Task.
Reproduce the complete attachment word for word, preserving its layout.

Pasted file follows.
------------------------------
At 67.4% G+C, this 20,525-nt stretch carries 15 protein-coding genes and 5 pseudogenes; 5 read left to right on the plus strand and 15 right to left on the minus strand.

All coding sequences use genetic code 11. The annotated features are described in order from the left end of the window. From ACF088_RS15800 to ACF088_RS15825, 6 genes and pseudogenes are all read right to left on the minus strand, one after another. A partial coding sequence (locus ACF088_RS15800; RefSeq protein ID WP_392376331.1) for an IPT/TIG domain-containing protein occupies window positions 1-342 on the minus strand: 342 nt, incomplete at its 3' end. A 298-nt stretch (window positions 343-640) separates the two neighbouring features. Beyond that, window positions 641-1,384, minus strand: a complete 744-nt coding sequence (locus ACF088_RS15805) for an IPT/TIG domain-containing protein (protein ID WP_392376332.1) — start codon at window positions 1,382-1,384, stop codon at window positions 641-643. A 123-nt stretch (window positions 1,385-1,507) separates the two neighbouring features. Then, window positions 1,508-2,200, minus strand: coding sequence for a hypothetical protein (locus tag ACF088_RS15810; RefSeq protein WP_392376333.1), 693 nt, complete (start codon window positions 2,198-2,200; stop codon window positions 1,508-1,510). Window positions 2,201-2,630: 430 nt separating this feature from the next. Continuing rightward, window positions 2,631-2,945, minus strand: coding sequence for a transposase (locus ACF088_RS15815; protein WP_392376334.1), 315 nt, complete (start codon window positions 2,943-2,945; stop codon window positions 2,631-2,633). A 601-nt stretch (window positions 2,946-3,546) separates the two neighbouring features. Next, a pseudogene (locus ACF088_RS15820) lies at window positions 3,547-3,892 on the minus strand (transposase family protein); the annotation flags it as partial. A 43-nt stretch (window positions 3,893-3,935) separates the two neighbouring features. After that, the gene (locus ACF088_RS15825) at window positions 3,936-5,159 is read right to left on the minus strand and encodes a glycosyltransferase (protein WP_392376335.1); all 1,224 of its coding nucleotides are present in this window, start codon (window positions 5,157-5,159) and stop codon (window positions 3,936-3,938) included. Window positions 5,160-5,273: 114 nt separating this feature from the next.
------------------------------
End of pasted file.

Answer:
At 67.4% G+C, this 20,525-nt stretch carries 15 protein-coding genes and 5 pseudogenes; 5 read left to right on the plus strand and 15 right to left on the minus strand.

All coding sequences use genetic code 11. The annotated features are described in order from the left end of the window. From ACF088_RS15800 to ACF088_RS15825, 6 genes and pseudogenes are all read right to left on the minus strand, one after another. A partial coding sequence (locus ACF088_RS15800; RefSeq protein ID WP_392376331.1) for an IPT/TIG domain-containing protein occupies window positions 1-342 on the minus strand: 342 nt, incomplete at its 3' end. A 298-nt stretch (window positions 343-640) separates the two neighbouring features. Beyond that, window positions 641-1,384, minus strand: a complete 744-nt coding sequence (locus ACF088_RS15805) for an IPT/TIG domain-containing protein (protein ID WP_392376332.1) — start codon at window positions 1,382-1,384, stop codon at window positions 641-643. A 123-nt stretch (window positions 1,385-1,507) separates the two neighbouring features. Then, window positions 1,508-2,200, minus strand: coding sequence for a hypothetical protein (locus tag ACF088_RS15810; RefSeq protein WP_392376333.1), 693 nt, complete (start codon window positions 2,198-2,200; stop codon window positions 1,508-1,510). Window positions 2,201-2,630: 430 nt separating this feature from the next. Continuing rightward, window positions 2,631-2,945, minus strand: coding sequence for a transposase (locus ACF088_RS15815; protein WP_392376334.1), 315 nt, complete (start codon window positions 2,943-2,945; stop codon window positions 2,631-2,633). A 601-nt stretch (window positions 2,946-3,546) separates the two neighbouring features. Next, a pseudogene (locus ACF088_RS15820) lies at window positions 3,547-3,892 on the minus strand (transposase family protein); the annotation flags it as partial. A 43-nt stretch (window positions 3,893-3,935) separates the two neighbouring features. After that, the gene (locus ACF088_RS15825) at window positions 3,936-5,159 is read right to left on the minus strand and encodes a glycosyltransferase (protein WP_392376335.1); all 1,224 of its coding nucleotides are present in this window, start codon (window positions 5,157-5,159) and stop codon (window positions 3,936-3,938) included. Window positions 5,160-5,273: 114 nt separating this feature from the next.